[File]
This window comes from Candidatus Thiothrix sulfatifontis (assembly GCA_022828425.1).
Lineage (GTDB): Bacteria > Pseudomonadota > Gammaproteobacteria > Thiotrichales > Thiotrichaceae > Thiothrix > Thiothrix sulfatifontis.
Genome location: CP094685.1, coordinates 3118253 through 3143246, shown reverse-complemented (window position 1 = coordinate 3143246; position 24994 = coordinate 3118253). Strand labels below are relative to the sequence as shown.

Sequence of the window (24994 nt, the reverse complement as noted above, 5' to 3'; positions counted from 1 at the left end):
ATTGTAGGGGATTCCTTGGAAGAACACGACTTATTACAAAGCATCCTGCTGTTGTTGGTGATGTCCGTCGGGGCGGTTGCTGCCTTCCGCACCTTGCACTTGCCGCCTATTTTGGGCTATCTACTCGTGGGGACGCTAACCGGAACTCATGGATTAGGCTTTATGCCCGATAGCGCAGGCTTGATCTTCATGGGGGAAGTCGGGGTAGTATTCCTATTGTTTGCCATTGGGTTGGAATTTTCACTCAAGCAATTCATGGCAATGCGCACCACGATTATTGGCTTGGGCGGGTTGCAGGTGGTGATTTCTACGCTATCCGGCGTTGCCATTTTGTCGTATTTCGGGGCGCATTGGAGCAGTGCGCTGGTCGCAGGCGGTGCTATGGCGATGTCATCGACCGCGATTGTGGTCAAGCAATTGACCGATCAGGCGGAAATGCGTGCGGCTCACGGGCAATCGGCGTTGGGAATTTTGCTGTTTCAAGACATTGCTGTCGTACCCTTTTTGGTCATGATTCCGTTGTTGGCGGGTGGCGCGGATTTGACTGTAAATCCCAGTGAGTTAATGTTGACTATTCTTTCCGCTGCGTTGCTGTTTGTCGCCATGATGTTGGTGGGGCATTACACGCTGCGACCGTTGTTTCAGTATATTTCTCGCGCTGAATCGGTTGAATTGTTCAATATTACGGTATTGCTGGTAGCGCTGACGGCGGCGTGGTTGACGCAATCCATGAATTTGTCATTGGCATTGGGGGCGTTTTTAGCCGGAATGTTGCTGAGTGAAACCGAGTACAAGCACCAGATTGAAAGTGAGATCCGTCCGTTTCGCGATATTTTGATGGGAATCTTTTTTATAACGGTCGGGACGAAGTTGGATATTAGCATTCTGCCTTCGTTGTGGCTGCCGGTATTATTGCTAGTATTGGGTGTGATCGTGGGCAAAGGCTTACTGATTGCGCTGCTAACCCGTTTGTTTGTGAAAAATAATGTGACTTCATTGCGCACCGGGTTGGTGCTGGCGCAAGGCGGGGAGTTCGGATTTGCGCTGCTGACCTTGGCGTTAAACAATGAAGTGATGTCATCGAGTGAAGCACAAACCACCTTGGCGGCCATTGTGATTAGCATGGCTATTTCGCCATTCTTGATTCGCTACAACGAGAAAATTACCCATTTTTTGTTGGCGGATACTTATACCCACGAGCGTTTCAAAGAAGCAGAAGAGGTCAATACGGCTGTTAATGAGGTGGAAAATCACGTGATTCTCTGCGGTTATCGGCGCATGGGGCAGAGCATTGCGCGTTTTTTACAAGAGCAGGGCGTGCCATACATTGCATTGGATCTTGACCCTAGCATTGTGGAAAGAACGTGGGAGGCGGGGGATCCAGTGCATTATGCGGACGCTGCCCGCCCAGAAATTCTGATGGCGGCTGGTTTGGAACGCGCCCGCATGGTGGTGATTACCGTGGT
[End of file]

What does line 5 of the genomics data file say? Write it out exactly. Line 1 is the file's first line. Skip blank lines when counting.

ATTGTAGGGGATTCCTTGGAAGAACACGACTTATTACAAAGCATCCTGCTGTTGTTGGTGATGTCCGTCGGGGCGGTTGCTGCCTTCCGCACCTTGCACTTGCCGCCTATTTTGGGCTATCTACTCGTGGGGACGCTAACCGGAACTCATGGATTAGGCTTTATGCCCGATAGCGCAGGCTTGATCTTCATGGGGGAAGTCGGGGTAGTATTCCTATTGTTTGCCATTGGGTTGGAATTTTCACTCAAGCAATTCATGGCAATGCGCACCACGATTATTGGCTTGGGCGGGTTGCAGGTGGTGATTTCTACGCTATCCGGCGTTGCCATTTTGTCGTATTTCGGGGCGCATTGGAGCAGTGCGCTGGTCGCAGGCGGTGCTATGGCGATGTCATCGACCGCGATTGTGGTCAAGCAATTGACCGATCAGGCGGAAATGCGTGCGGCTCACGGGCAATCGGCGTTGGGAATTTTGCTGTTTCAAGACATTGCTGTCGTACCCTTTTTGGTCATGATTCCGTTGTTGGCGGGTGGCGCGGATTTGACTGTAAATCCCAGTGAGTTAATGTTGACTATTCTTTCCGCTGCGTTGCTGTTTGTCGCCATGATGTTGGTGGGGCATTACACGCTGCGACCGTTGTTTCAGTATATTTCTCGCGCTGAATCGGTTGAATTGTTCAATATTACGGTATTGCTGGTAGCGCTGACGGCGGCGTGGTTGACGCAATCCATGAATTTGTCATTGGCATTGGGGGCGTTTTTAGCCGGAATGTTGCTGAGTGAAACCGAGTACAAGCACCAGATTGAAAGTGAGATCCGTCCGTTTCGCGATATTTTGATGGGAATCTTTTTTATAACGGTCGGGACGAAGTTGGATATTAGCATTCTGCCTTCGTTGTGGCTGCCGGTATTATTGCTAGTATTGGGTGTGATCGTGGGCAAAGGCTTACTGATTGCGCTGCTAACCCGTTTGTTTGTGAAAAATAATGTGACTTCATTGCGCACCGGGTTGGTGCTGGCGCAAGGCGGGGAGTTCGGATTTGCGCTGCTGACCTTGGCGTTAAACAATGAAGTGATGTCATCGAGTGAAGCACAAACCACCTTGGCGGCCATTGTGATTAGCATGGCTATTTCGCCATTCTTGATTCGCTACAACGAGAAAATTACCCATTTTTTGTTGGCGGATACTTATACCCACGAGCGTTTCAAAGAAGCAGAAGAGGTCAATACGGCTGTTAATGAGGTGGAAAATCACGTGATTCTCTGCGGTTATCGGCGCATGGGGCAGAGCATTGCGCGTTTTTTACAAGAGCAGGGCGTGCCATACATTGCATTGGATCTTGACCCTAGCATTGTGGAAAGAACGTGGGAGGCGGGGGATCCAGTGCATTATGCGGACGCTGCCCGCCCAGAAATTCTGATGGCGGCTGGTTTGGAACGCGCCCGCATGGTGGTGATTACCGTGGT